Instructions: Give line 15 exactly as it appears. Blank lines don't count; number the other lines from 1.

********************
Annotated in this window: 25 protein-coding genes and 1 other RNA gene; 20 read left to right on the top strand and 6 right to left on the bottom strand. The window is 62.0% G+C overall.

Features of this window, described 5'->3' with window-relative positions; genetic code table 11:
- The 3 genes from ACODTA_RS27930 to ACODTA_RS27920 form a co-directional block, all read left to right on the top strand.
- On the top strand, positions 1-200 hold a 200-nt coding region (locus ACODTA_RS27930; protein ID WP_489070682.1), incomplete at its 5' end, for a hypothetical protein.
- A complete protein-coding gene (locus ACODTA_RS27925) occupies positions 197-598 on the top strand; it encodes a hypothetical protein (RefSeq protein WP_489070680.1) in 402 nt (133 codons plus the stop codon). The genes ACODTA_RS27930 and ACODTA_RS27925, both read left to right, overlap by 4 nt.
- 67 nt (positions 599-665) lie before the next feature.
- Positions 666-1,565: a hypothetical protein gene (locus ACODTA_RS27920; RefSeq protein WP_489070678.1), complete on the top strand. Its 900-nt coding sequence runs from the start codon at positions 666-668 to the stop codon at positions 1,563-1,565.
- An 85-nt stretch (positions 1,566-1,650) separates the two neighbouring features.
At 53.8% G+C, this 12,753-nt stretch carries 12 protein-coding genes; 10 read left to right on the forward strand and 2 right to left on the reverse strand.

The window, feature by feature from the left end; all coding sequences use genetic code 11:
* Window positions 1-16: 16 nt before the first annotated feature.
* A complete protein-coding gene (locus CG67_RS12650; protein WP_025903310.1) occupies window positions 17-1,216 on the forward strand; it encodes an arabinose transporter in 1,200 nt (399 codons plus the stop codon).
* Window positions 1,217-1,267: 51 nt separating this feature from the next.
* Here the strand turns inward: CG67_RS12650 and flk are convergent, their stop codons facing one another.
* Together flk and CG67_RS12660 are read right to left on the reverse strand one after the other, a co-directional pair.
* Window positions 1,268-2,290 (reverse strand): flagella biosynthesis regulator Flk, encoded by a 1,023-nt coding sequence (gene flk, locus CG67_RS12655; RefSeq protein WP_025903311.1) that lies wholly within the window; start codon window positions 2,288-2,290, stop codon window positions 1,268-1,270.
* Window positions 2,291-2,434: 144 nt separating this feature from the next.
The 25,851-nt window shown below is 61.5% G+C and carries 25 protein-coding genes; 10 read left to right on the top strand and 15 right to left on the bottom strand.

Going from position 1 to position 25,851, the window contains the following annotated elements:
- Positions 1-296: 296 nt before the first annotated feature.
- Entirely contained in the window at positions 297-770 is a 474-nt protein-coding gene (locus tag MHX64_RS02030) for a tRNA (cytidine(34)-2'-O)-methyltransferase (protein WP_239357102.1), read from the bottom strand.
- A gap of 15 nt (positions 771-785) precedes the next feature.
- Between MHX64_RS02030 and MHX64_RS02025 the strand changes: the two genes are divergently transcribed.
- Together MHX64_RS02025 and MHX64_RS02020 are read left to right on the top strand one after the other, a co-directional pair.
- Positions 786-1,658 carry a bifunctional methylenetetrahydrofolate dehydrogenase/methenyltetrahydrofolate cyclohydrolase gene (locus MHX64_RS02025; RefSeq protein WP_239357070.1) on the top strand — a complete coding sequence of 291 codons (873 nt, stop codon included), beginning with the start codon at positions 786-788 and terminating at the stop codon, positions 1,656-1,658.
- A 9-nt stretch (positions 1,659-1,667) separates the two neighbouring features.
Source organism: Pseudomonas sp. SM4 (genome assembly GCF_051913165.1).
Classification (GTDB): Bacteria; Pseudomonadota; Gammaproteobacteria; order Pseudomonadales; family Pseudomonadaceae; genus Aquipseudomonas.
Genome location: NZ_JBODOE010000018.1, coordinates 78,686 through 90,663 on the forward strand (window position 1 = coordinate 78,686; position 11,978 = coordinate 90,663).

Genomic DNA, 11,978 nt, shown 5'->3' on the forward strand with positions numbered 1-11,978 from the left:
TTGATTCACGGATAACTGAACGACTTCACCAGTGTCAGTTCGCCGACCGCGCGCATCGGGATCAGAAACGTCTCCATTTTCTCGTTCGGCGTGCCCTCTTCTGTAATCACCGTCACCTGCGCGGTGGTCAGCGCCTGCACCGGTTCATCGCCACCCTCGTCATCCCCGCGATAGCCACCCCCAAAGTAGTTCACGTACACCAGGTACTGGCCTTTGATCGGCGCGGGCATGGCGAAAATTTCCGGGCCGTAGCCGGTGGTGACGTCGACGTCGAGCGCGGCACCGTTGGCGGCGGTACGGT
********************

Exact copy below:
* Together flk and CG67_RS12660 are read right to left on the reverse strand one after the other, a co-directional pair.